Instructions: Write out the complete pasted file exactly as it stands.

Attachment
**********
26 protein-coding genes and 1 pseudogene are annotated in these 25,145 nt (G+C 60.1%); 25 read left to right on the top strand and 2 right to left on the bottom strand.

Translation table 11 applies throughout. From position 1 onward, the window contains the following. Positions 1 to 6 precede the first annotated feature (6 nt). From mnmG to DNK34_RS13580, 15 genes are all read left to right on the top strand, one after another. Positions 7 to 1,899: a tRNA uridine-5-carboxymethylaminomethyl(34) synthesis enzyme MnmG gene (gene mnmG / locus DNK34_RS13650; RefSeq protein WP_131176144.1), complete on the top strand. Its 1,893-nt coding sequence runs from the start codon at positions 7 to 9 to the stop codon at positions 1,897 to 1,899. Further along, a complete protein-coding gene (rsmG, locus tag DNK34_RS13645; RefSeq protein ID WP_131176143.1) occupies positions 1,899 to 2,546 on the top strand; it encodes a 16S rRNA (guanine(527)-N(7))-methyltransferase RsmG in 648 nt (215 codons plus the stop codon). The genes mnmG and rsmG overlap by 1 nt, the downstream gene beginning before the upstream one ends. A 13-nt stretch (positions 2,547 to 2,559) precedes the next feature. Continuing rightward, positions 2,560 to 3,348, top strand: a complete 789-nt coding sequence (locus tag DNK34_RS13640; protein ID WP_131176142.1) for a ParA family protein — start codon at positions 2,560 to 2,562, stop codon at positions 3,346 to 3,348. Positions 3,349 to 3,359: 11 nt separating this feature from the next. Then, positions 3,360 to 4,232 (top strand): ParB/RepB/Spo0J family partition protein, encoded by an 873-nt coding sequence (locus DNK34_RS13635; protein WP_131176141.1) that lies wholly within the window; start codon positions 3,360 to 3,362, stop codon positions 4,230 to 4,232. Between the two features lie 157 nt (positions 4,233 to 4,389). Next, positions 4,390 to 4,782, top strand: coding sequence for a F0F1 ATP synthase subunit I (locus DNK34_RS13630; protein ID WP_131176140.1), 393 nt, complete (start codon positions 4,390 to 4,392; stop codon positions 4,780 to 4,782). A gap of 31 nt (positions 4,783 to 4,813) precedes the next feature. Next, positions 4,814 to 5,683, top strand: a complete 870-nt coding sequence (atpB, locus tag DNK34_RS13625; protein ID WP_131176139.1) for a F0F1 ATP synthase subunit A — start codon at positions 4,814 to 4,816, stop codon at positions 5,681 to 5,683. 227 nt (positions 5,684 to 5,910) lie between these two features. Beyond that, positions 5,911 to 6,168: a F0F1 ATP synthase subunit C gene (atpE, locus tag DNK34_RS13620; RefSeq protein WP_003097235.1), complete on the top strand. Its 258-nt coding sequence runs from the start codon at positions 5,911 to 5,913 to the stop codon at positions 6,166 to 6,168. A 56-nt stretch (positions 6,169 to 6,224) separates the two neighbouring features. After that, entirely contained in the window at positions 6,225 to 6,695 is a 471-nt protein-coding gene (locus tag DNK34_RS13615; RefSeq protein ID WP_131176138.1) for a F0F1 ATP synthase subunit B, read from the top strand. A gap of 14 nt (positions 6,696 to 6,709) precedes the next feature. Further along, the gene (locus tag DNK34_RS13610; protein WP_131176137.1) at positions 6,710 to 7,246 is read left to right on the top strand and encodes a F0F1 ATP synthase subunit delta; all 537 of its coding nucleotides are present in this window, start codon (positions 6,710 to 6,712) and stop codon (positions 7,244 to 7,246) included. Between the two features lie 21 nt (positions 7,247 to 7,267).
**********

26 protein-coding genes and 1 pseudogene are annotated in these 25,145 nt (G+C 60.1%); 25 read left to right on the top strand and 2 right to left on the bottom strand.

Translation table 11 applies throughout. From position 1 onward, the window contains the following. Positions 1 to 6 precede the first annotated feature (6 nt). From mnmG to DNK34_RS13580, 15 genes are all read left to right on the top strand, one after another. Positions 7 to 1,899: a tRNA uridine-5-carboxymethylaminomethyl(34) synthesis enzyme MnmG gene (gene mnmG / locus DNK34_RS13650; RefSeq protein WP_131176144.1), complete on the top strand. Its 1,893-nt coding sequence runs from the start codon at positions 7 to 9 to the stop codon at positions 1,897 to 1,899. Further along, a complete protein-coding gene (rsmG, locus tag DNK34_RS13645; RefSeq protein ID WP_131176143.1) occupies positions 1,899 to 2,546 on the top strand; it encodes a 16S rRNA (guanine(527)-N(7))-methyltransferase RsmG in 648 nt (215 codons plus the stop codon). The genes mnmG and rsmG overlap by 1 nt, the downstream gene beginning before the upstream one ends. A 13-nt stretch (positions 2,547 to 2,559) precedes the next feature. Continuing rightward, positions 2,560 to 3,348, top strand: a complete 789-nt coding sequence (locus tag DNK34_RS13640; protein ID WP_131176142.1) for a ParA family protein — start codon at positions 2,560 to 2,562, stop codon at positions 3,346 to 3,348. Positions 3,349 to 3,359: 11 nt separating this feature from the next. Then, positions 3,360 to 4,232 (top strand): ParB/RepB/Spo0J family partition protein, encoded by an 873-nt coding sequence (locus DNK34_RS13635; protein WP_131176141.1) that lies wholly within the window; start codon positions 3,360 to 3,362, stop codon positions 4,230 to 4,232. Between the two features lie 157 nt (positions 4,233 to 4,389). Next, positions 4,390 to 4,782, top strand: coding sequence for a F0F1 ATP synthase subunit I (locus DNK34_RS13630; protein ID WP_131176140.1), 393 nt, complete (start codon positions 4,390 to 4,392; stop codon positions 4,780 to 4,782). A gap of 31 nt (positions 4,783 to 4,813) precedes the next feature. Next, positions 4,814 to 5,683, top strand: a complete 870-nt coding sequence (atpB, locus tag DNK34_RS13625; protein ID WP_131176139.1) for a F0F1 ATP synthase subunit A — start codon at positions 4,814 to 4,816, stop codon at positions 5,681 to 5,683. 227 nt (positions 5,684 to 5,910) lie between these two features. Beyond that, positions 5,911 to 6,168: a F0F1 ATP synthase subunit C gene (atpE, locus tag DNK34_RS13620; RefSeq protein WP_003097235.1), complete on the top strand. Its 258-nt coding sequence runs from the start codon at positions 5,911 to 5,913 to the stop codon at positions 6,166 to 6,168. A 56-nt stretch (positions 6,169 to 6,224) separates the two neighbouring features. After that, entirely contained in the window at positions 6,225 to 6,695 is a 471-nt protein-coding gene (locus tag DNK34_RS13615; RefSeq protein ID WP_131176138.1) for a F0F1 ATP synthase subunit B, read from the top strand. A gap of 14 nt (positions 6,696 to 6,709) precedes the next feature. Further along, the gene (locus tag DNK34_RS13610; protein WP_131176137.1) at positions 6,710 to 7,246 is read left to right on the top strand and encodes a F0F1 ATP synthase subunit delta; all 537 of its coding nucleotides are present in this window, start codon (positions 6,710 to 6,712) and stop codon (positions 7,244 to 7,246) included. Between the two features lie 21 nt (positions 7,247 to 7,267).